Induced Dipole

Energy

\(\mu\) is the induced dipole in the external field E. The induced field due to the induced dipole is \(E^u=-T\mu\), and the induced dipole is proportional to the total field \(E^t\):

\[\mu = \alpha E^t = \alpha(E+E^u),\]

where \(\alpha\) is the polarizability. Defining \(\tilde{T}=\alpha^{-1}+T\), the induced dipole is the solution to the linear equation

(5)\[\tilde{T}\mu = E.\]

The polarization energy is given by

(6)\[\begin{split}U &= -\mu E +\int_0^\mu d\mu\ \tilde{T}\mu \\ &= -\mu E +\frac{1}{2}\mu\tilde{T}\mu.\end{split}\]

On the right-hand side of (6):

  • the 1st term is the contribution from the external field;

  • the 2nd term is the mutual and self polarization energy.

Finally, the polarization energy is

(7)\[U = -\frac{1}{2}\mu E.\]

Gradient

With limited numerical precision, the solution to linear equation (5) cannot be fully precise:

(8)\[\tilde{T}\mu = \epsilon + E.\]

The gradient of the induced dipole can be written in

\[\mu' = \tilde{T}^{-1}(\epsilon' + E' - \tilde{T}'\mu),\]

and the polarization gradient is

\[\begin{split}U' &= -\frac{1}{2} (E\mu' + \mu E') \\ &= -\frac{1}{2} [(-\epsilon+\mu\tilde{T})\tilde{T}^{-1}(\epsilon' +E' -\tilde{T}'\mu) +\mu E'] \\ &\approx -\frac{1}{2} (\mu E' -\mu\tilde{T}'\mu +\mu E'),\end{split}\]

only if the convergence of (8) is tight that \(\epsilon\) and \(\epsilon'\) terms will drop.

Conjugate Gradient

Tinker uses the following Conjugate Gradient algorithm (C.G.) with a sparse matrix preconditioner (denoted as M) [2] to obtain the induced dipoles. Related Tinker variables and routines are tabulated.

../../_images/cg.png

C.G. Terms

Tinker variables and routines

\(\gamma\)

a

\(\beta\)

b

\(r\)

rsd

\(M r\)

zrsd

\(p\)

conj

\(\tilde{T} p\)

vec

\(-T\)

ufield()

\(M\)

uscale()

Polarization Model: AMOEBA (Thole Damping 2)

AMOEBA force field adopts two polarization schemes, d and p, for the external field due to the permanent multipoles, and a third scheme u for mutual induced dipole interactions. Both d and u schemes are group-based. The p scheme is atomic connectivity-based. Tinker uses C.G. iterations to solve the following linear equations

\[\begin{split}(1/\alpha+T^u)\mu_d &= E_d \\ (1/\alpha+T^u)\mu_p &= E_p,\end{split}\]

and defines the polarization energy as

(9)\[U = -\frac{1}{2}\mu_d E_p.\]

From an optimizational perspective, (9) is the minimum of the target function

\[f_1(\mu_d,\mu_p)=\frac{1}{2}\left(\frac{1}{2}\mu_d\tilde{T}\mu_p +\frac{1}{2}\mu_p\tilde{T}\mu_d -E_d\mu_p-E_p\mu_d\right),\]

whereas the way C.G. coded in Tinker is to solve the minimum of another target function

\[f_2(\mu_d,\mu_p)=\frac{1}{2}\left(\frac{1}{2}\mu_d\tilde{T}\mu_d +\frac{1}{2}\mu_p\tilde{T}\mu_p -E_d\mu_d-E_p\mu_p\right).\]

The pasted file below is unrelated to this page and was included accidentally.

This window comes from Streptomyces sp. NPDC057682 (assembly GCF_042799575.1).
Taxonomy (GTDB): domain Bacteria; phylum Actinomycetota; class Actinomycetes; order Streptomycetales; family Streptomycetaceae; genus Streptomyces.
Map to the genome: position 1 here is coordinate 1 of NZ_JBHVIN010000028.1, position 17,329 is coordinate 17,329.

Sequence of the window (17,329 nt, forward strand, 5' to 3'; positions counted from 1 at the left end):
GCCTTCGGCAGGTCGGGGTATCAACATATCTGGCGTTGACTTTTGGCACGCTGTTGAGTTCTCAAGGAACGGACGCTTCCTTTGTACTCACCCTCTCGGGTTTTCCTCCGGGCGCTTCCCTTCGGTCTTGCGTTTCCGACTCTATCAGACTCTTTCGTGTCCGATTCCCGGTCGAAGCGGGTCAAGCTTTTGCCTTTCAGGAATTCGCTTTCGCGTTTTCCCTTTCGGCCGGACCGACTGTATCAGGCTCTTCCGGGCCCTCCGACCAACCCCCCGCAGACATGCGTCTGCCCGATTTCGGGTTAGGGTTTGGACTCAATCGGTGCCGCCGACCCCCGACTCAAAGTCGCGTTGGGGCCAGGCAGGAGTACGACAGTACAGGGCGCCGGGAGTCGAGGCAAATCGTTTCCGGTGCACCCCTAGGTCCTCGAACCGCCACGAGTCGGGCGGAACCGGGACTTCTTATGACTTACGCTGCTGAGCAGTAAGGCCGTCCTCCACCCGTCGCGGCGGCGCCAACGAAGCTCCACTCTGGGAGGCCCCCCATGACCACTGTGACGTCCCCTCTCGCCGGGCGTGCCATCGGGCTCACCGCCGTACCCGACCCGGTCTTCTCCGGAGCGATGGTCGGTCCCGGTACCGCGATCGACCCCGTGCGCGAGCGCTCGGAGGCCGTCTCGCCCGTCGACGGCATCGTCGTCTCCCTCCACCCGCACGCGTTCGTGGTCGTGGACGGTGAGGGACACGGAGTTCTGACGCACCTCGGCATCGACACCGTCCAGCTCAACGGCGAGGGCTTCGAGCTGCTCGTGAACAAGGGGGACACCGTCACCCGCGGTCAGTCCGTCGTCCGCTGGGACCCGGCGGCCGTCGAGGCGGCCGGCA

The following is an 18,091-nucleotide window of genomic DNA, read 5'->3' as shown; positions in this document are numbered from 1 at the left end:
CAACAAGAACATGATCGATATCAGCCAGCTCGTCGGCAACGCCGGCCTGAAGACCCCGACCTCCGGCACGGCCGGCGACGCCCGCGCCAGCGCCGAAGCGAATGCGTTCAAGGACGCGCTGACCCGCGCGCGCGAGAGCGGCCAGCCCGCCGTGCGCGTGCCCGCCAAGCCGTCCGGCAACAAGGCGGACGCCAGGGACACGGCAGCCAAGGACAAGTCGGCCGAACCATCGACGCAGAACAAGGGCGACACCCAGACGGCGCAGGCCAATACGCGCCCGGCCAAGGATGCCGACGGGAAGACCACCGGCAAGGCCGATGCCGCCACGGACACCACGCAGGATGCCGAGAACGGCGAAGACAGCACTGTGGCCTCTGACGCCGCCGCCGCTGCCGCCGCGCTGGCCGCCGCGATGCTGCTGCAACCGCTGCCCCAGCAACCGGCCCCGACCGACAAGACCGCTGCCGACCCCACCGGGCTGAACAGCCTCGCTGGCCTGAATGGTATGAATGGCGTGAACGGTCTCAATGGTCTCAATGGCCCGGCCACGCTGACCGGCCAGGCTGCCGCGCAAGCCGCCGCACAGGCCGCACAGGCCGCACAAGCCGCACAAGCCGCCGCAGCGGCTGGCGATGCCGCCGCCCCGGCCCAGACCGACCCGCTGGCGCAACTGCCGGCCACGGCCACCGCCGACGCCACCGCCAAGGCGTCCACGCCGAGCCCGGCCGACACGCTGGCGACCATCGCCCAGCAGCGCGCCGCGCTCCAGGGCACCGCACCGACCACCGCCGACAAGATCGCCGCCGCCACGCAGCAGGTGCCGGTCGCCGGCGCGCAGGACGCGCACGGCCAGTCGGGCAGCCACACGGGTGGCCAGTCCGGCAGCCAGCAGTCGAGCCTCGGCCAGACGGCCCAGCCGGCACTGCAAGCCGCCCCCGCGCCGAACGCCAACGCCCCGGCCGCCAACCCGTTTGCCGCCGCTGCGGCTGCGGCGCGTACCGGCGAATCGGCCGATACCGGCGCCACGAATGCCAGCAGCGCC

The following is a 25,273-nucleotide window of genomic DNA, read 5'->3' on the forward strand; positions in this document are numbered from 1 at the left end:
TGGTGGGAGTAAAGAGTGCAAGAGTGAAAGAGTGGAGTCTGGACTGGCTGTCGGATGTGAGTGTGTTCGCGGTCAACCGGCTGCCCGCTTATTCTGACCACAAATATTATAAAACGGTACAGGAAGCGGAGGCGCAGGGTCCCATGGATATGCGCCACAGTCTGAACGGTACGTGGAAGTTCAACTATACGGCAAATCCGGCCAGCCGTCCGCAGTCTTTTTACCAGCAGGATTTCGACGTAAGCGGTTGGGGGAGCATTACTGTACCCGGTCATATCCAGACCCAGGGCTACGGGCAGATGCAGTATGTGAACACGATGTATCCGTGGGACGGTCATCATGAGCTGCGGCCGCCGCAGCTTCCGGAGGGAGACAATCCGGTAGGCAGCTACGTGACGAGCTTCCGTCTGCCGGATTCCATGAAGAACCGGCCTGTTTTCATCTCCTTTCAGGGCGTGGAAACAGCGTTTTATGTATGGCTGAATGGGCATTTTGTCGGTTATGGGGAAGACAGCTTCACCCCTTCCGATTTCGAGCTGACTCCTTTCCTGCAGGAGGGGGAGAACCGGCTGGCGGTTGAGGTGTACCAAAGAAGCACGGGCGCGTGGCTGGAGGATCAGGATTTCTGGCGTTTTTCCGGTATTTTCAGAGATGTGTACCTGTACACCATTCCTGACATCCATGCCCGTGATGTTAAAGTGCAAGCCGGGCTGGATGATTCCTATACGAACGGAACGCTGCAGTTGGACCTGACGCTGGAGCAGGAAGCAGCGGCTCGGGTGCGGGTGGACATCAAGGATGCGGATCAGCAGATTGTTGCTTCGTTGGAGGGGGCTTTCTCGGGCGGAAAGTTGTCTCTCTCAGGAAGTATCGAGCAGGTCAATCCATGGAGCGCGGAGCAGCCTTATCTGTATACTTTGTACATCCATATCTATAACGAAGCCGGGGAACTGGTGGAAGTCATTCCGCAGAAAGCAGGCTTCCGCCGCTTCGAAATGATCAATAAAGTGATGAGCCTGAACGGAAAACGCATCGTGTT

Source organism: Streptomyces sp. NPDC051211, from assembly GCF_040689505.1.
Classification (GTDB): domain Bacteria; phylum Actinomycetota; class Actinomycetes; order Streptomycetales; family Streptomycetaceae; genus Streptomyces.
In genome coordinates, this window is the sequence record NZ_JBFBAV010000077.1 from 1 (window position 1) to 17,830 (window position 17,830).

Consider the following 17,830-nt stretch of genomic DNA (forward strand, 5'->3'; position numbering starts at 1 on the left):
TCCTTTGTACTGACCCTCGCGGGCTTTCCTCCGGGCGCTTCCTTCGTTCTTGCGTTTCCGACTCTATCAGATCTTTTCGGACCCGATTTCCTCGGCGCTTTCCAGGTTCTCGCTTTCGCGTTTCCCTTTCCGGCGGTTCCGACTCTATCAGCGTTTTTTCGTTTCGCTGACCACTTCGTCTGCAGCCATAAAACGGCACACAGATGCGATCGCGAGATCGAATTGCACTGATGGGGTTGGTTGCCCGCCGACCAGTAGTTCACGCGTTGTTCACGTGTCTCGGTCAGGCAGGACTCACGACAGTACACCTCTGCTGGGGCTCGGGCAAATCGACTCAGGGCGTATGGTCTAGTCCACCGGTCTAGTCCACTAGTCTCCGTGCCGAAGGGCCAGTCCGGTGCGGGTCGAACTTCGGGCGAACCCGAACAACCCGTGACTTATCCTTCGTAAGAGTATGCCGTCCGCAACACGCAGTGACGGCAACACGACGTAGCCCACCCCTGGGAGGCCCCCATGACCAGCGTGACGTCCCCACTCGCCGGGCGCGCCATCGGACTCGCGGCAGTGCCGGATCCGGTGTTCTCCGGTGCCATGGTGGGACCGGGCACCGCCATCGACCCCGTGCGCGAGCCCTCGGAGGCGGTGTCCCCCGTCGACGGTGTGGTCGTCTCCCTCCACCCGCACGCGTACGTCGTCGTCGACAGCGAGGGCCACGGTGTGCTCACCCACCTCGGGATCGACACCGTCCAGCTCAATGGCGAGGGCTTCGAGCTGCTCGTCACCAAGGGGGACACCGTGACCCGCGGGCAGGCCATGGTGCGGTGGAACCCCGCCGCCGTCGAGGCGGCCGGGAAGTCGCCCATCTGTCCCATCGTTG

The difference in two target functions is usually negligible unless other loose convergence methods are used to compute the induced dipoles.

In the Thole damping model, a charge distribution \(\rho\) is used as a replacement for the point dipole model. AMOEBA adopts the second functional form

\[\rho = \frac{3a}{4\pi}\exp(-au^3)\]

from paper [3], where u is the polarizability-scaled distance. The electrostatic field and potential at distance r can be obtained from Gauss’s law,

\[E(r) = -\phi'(r) = \frac{1}{r^2} \int_0^u du\ 4\pi u^2 \rho = \frac{1-\exp(-au^3)}{r^2},\]
\[\phi(r) = \int_r^\infty dr\ E(r) = \frac{\lambda_1}{r} = \frac{1}{r}\left[ 1-\frac{(au^3)^\frac{1}{3}}{3}\Gamma(-\frac{1}{3},au^3)\right],\]

where \(\lambda_1\) serves as the \(B_0\) term in EWALD quadrupole interactions. \(\lambda_n\) terms are also related via derivatives

\[\begin{split}\phi'' &= \frac{1}{r^3}\left[2-(2+3au^3)\exp(-au^3)\right], \\ \phi''' &= \frac{3}{r^4}\left[-2+(2+2au^3+3a^2u^6)\exp(-au^3)\right], \\ \phi'''' &= \frac{3}{r^5}\left[8-(8+8au^3+9a^3u^9)\exp(-au^3)\right],\end{split}\]
\[\begin{split}\phi'_i &= \phi'\frac{r_i}{r}, \\ \phi''_{ij} &= \left(\phi''-\frac{\phi'}{r}\right)\frac{r_i r_j}{r^2} +\frac{\phi'}{r}\delta_{ij}, \\ \phi'''_{ijk} &= \left(\phi'''-\frac{3\phi''}{r}+\frac{3\phi'}{r^2}\right)\frac{r_i r_j r_k}{r^3} +\left(\frac{\phi''}{r}-\frac{\phi'}{r^2}\right)\frac{\sum r_k \delta_{ij}}{r}, \\ \phi''''_{ijkl}&= \left(\phi''''-\frac{6\phi'''}{r}+\frac{15\phi''}{r^2}-\frac{15\phi'}{r^3}\right) \frac{r_i r_j r_k r_l}{r^4} \\ &+\left(\frac{\phi'''}{r}-\frac{3\phi''}{r^2}+\frac{3\phi'}{r^3}\right)\frac{\sum r_k r_l\delta_{ij}}{r^2} +\left(\frac{\phi''}{r^2}-\frac{\phi'}{r^3}\right)\sum\delta_{kl}\delta_{ij}.\end{split}\]

Thus,

\[\begin{split}-\lambda_3/r^3 &= \phi'/r \Rightarrow \\ &\lambda_3 = 1 - \exp(-au^3), \\ 3\lambda_5/r^5 &= (\phi''-\phi'/r)/r^2 \Rightarrow \\ &\lambda_5 = 1 - (1+au^3)\exp(-au^3), \\ -15\lambda_7/r^7 &= (\phi'''-3\phi''/r+3\phi'/r^2)/r^3 \Rightarrow \\ &\lambda_7 = 1 - \left(1+au^3+\frac{3}{5}a^2 u^6\right)\exp(-au^3), \\ 105\lambda_9/r^9 &= (\phi''''-6\phi'''/r+15\phi''/r^2-15\phi'/r^3)/r^4 \Rightarrow \\ &\lambda_9 = 1 - \left(1+au^3+\frac{18}{35}a^2 u^6+\frac{9}{35}a^3 u^9\right)\exp(-au^3).\end{split}\]